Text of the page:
More than 80 school districts in 16 states are suing opioid manufacturers and distributors like Purdue Pharma and Johnson & Johnson, hoping to get the companies to help pay for the costs of educating and supporting children affected by the ongoing addiction crisis.
Lawyers have said in court filings that they believe school districts nationwide have spent at least $127 billion—and likely much more—on services to address the opioid crisis, which has risen to national prominence in the last decade.
We’ve assembled a database with every school district that is involved in a lawsuit against opioid manufacturers and distributors. Participating districts enroll close to 1.6 million students.
District leaders say they’ve seen an increase in students with disabilities brought on by their mothers’ opioid use during pregnancy, as well as an increase in students with behavioral and attendance issues who experienced family trauma as a result of relatives who were addicted to drugs or arrested for possessing them.
The class-action lawsuit, filed last December in the U.S. District Court for the Northern District of Ohio, includes numerous districts in Illinois, Kentucky, Maine and West Virginia, as well as a handful each in California, Colorado, Indiana, Louisiana, New York, and Texas, according to an updated list provided last week to Education Week by attorneys representing districts in the ongoing litigation.
If your school district is participating and isn’t among the 86 mentioned, please get in touch: email@example.com.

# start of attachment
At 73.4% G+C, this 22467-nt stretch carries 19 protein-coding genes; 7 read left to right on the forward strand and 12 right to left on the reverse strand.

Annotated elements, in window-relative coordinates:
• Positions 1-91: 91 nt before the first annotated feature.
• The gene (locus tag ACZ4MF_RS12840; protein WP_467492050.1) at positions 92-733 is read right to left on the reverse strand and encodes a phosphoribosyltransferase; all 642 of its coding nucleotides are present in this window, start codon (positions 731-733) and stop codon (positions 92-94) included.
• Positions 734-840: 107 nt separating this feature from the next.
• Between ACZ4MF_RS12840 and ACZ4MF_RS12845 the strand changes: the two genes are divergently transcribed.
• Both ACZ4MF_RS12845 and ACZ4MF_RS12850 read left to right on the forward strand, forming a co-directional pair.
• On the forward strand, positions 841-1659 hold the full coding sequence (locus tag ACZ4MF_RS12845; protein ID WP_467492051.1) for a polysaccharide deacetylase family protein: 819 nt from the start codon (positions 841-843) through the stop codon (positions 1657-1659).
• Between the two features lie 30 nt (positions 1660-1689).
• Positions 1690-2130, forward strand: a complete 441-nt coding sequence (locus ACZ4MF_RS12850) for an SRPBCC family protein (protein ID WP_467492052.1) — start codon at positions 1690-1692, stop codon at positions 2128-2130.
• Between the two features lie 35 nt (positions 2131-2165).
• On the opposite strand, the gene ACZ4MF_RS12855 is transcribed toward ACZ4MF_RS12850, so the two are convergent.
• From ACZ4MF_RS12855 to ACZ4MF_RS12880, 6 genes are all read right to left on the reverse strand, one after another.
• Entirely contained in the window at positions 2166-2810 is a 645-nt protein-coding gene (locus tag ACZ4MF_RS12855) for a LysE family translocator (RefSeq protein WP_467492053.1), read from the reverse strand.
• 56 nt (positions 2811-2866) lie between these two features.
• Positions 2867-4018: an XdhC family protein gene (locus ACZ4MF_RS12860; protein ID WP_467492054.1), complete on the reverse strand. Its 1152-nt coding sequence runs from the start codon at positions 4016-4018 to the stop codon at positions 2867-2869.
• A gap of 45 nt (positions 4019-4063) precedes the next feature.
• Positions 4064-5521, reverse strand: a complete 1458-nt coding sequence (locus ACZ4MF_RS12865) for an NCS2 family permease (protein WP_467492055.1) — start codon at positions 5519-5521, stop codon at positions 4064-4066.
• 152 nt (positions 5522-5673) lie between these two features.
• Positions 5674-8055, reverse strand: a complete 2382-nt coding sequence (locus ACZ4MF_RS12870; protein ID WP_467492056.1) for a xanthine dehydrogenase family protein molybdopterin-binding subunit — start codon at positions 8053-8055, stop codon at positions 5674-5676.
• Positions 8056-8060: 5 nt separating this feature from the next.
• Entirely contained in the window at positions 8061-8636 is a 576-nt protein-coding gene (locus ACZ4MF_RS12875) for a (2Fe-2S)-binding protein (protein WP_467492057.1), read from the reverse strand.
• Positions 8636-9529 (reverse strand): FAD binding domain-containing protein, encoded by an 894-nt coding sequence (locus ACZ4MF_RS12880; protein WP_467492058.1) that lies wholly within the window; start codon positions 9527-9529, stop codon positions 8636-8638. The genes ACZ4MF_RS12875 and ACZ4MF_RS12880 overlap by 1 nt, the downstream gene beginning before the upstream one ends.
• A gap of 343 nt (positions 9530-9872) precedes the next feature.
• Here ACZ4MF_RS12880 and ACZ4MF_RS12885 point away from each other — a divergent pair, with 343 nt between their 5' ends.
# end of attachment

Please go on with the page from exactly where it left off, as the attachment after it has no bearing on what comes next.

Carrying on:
On a separate track, hundreds of school districts have thrown their hat in the ring to get a small piece of the settlement funds from a bankruptcy case from individuals and governments against drug company Purdue Pharma. The Rochester district in New York voted last month to authorize participation in a settlement agreement, according to a report in the Democrat and Chronicle.
The extent to which schools will be compensated from those proceedings remains to be seen.
In the meantime, please take a few minutes to read this article I wrote last month about the steep challenges schools have faced trying to help students for whom the opioid crisis has touched their lives.
Some districts have had to dramatically expand mental health counseling services. Many have seen exponential increases in the number of students with disabilities, and administrators believe opioid use is among the factors contributing to the increase.
The addiction crisis does not appear likely to abate anytime soon, either. The COVID-19 pandemic appears to have coincided with a nationwide increase in substance abuse.
Education Week Library Staff contributed to this article.